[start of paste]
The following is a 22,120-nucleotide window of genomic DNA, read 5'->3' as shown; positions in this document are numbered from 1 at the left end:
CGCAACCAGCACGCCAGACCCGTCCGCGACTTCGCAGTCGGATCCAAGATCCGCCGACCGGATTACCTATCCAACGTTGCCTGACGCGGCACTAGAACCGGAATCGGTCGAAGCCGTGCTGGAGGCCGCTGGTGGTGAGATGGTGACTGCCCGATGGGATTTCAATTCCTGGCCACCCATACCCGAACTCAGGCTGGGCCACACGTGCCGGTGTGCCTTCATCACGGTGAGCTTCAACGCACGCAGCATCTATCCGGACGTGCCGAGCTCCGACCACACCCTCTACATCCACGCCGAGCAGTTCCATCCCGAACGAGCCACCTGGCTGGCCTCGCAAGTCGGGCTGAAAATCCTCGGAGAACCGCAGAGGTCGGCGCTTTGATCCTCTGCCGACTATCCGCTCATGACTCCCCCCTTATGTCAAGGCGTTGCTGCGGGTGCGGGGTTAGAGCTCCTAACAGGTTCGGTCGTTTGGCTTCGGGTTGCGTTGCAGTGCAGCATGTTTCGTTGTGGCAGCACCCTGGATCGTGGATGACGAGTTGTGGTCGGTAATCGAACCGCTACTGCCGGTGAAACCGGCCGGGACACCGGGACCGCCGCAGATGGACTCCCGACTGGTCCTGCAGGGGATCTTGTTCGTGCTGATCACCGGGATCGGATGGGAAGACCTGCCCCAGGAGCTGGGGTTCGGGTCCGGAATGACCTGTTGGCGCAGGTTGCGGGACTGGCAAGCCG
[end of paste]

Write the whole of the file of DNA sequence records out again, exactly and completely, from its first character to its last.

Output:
The following is a 22,120-nucleotide window of genomic DNA, read 5'->3' as shown; positions in this document are numbered from 1 at the left end:
CGCAACCAGCACGCCAGACCCGTCCGCGACTTCGCAGTCGGATCCAAGATCCGCCGACCGGATTACCTATCCAACGTTGCCTGACGCGGCACTAGAACCGGAATCGGTCGAAGCCGTGCTGGAGGCCGCTGGTGGTGAGATGGTGACTGCCCGATGGGATTTCAATTCCTGGCCACCCATACCCGAACTCAGGCTGGGCCACACGTGCCGGTGTGCCTTCATCACGGTGAGCTTCAACGCACGCAGCATCTATCCGGACGTGCCGAGCTCCGACCACACCCTCTACATCCACGCCGAGCAGTTCCATCCCGAACGAGCCACCTGGCTGGCCTCGCAAGTCGGGCTGAAAATCCTCGGAGAACCGCAGAGGTCGGCGCTTTGATCCTCTGCCGACTATCCGCTCATGACTCCCCCCTTATGTCAAGGCGTTGCTGCGGGTGCGGGGTTAGAGCTCCTAACAGGTTCGGTCGTTTGGCTTCGGGTTGCGTTGCAGTGCAGCATGTTTCGTTGTGGCAGCACCCTGGATCGTGGATGACGAGTTGTGGTCGGTAATCGAACCGCTACTGCCGGTGAAACCGGCCGGGACACCGGGACCGCCGCAGATGGACTCCCGACTGGTCCTGCAGGGGATCTTGTTCGTGCTGATCACCGGGATCGGATGGGAAGACCTGCCCCAGGAGCTGGGGTTCGGGTCCGGAATGACCTGTTGGCGCAGGTTGCGGGACTGGCAAGCCG